NEWS8 September 2017

EU papers show data expectations post Brexit

Brexit Data analytics Europe GDPR Legal News UK

BRUSSELS – Position papers published by the European Commission laid out its expectations on data flow and protection between the UK and EU post Brexit.

Data protection1_crop

The paper says Britain can use data gathered before Brexit once the UK has left the EU, as long as it continues to apply the same level of data protection. If it doesn't, the data must be destroyed.

It also says that Britain will lose access to ‘networks, information systems and databases’ on the date of withdrawal. It goes on: ‘The United Kingdom may keep and continue to use data in the United Kingdom before the withdrawal date only if the conditions set out in this paper are fulfilled'.

Research from the Direct Marketing Association found that 76% of businesses want to retain access to the digital single market post-Brexit. Chris Combemale, CEO of the DMA group, said: "The EU’s current position is not just a threat to the UK economy, but to success of Europe as a whole. Maintaining the free flow of data is essential for future growth both on the continent and in the UK.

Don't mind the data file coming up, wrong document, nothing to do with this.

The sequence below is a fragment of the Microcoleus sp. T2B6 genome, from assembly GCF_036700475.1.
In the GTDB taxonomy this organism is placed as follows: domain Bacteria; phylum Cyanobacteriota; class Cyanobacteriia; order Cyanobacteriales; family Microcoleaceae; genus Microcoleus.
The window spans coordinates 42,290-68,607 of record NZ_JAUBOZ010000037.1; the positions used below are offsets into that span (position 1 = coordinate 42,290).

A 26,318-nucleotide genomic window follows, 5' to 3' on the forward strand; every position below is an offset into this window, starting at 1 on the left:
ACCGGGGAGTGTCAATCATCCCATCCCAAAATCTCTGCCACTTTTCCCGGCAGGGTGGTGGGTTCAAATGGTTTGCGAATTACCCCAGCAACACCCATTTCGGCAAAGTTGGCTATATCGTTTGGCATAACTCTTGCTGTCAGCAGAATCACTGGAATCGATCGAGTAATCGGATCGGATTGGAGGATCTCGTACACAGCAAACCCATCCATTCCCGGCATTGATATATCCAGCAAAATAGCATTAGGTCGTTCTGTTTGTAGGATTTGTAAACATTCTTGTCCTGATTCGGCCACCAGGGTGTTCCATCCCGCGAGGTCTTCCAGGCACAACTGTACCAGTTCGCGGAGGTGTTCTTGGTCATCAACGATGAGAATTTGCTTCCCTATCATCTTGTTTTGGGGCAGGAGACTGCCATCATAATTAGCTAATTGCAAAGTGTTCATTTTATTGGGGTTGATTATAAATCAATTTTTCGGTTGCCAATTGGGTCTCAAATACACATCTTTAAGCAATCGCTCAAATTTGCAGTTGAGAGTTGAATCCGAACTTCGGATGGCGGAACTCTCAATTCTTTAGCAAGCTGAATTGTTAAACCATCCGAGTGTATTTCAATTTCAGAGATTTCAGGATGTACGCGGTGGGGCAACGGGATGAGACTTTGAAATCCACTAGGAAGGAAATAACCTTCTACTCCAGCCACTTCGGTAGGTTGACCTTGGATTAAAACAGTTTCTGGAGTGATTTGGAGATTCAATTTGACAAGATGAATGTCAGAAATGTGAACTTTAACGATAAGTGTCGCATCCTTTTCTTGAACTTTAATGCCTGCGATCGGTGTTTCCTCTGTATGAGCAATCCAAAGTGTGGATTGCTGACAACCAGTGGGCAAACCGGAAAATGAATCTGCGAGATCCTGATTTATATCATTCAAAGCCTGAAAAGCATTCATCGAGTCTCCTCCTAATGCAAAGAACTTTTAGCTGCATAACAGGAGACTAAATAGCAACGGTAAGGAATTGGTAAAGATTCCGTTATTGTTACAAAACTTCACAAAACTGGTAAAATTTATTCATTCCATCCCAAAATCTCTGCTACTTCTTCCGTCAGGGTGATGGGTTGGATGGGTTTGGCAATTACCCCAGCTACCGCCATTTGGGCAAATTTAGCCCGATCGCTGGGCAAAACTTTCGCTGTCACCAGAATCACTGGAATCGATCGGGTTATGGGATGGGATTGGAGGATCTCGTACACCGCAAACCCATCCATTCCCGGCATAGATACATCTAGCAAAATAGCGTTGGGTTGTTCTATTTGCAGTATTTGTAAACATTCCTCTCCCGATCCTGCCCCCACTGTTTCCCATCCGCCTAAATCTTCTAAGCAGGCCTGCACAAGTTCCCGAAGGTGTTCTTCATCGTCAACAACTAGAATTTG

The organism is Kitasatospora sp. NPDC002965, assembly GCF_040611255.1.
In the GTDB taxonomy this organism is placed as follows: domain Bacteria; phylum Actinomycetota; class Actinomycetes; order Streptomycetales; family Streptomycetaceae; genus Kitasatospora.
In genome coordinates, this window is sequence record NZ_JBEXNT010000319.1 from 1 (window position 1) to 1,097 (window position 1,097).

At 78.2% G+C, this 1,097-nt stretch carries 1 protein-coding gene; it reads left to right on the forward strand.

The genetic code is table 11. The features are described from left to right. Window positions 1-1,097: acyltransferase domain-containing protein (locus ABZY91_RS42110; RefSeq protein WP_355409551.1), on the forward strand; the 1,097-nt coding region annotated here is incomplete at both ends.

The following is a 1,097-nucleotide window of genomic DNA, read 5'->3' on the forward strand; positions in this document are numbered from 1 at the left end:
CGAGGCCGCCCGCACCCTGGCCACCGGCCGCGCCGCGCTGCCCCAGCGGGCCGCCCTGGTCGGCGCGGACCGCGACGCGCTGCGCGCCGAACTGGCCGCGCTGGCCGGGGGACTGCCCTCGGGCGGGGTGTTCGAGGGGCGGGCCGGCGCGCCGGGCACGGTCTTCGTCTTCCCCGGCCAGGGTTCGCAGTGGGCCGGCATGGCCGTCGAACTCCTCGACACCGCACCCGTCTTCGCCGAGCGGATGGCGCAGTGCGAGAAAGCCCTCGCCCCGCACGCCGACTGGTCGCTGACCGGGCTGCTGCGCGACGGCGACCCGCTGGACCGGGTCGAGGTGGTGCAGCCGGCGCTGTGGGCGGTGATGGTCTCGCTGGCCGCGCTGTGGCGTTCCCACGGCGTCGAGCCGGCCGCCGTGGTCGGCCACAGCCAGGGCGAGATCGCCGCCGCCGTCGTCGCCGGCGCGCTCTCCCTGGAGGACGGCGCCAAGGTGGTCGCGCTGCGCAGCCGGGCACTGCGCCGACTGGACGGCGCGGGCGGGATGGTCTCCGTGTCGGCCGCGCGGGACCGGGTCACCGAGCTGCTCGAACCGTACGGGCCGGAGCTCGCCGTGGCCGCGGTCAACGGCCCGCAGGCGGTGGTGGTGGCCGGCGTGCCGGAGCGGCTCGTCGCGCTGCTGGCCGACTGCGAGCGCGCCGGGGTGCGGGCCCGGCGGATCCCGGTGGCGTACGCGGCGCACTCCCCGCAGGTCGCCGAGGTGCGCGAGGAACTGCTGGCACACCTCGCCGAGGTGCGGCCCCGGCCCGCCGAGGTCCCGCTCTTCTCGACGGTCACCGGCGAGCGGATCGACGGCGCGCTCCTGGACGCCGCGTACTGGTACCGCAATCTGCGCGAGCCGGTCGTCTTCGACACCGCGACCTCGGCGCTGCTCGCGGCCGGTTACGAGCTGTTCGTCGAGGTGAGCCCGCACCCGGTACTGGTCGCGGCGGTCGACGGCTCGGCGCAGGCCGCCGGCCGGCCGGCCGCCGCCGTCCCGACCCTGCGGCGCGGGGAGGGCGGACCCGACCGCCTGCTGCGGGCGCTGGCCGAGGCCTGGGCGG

"The EU’s paper starkly illustrated that not reaching an agreement on this issue poses a real risk to every data-driven business in the UK, which is to say almost every company."

He added that the paper made  no mention of the status of the UK’s ICO and retaining a position on the European Data Protection Board, something the UK Government made clear it would want to retain.

Dr Michelle Goddard, director of policy & standards, Market Research Society said: " The EU request for proper data protection standards is in line with the recent UK Statement of Intent that signalled the UK Government was looking to data protection adequacy after Brexit.

"Adequacy of the data protection framework – GDPR equivalency after Brexit – is critical for a continued vibrant research sector. Researchers involved in cross-border projects processing personal data of EU residents will need to be able to continue with cross-border data flows. The UK has signalled it will implement a robust data protection framework based on the GDPR but it will be interesting to see the full detailed legal provisions on publication of the UK Bill."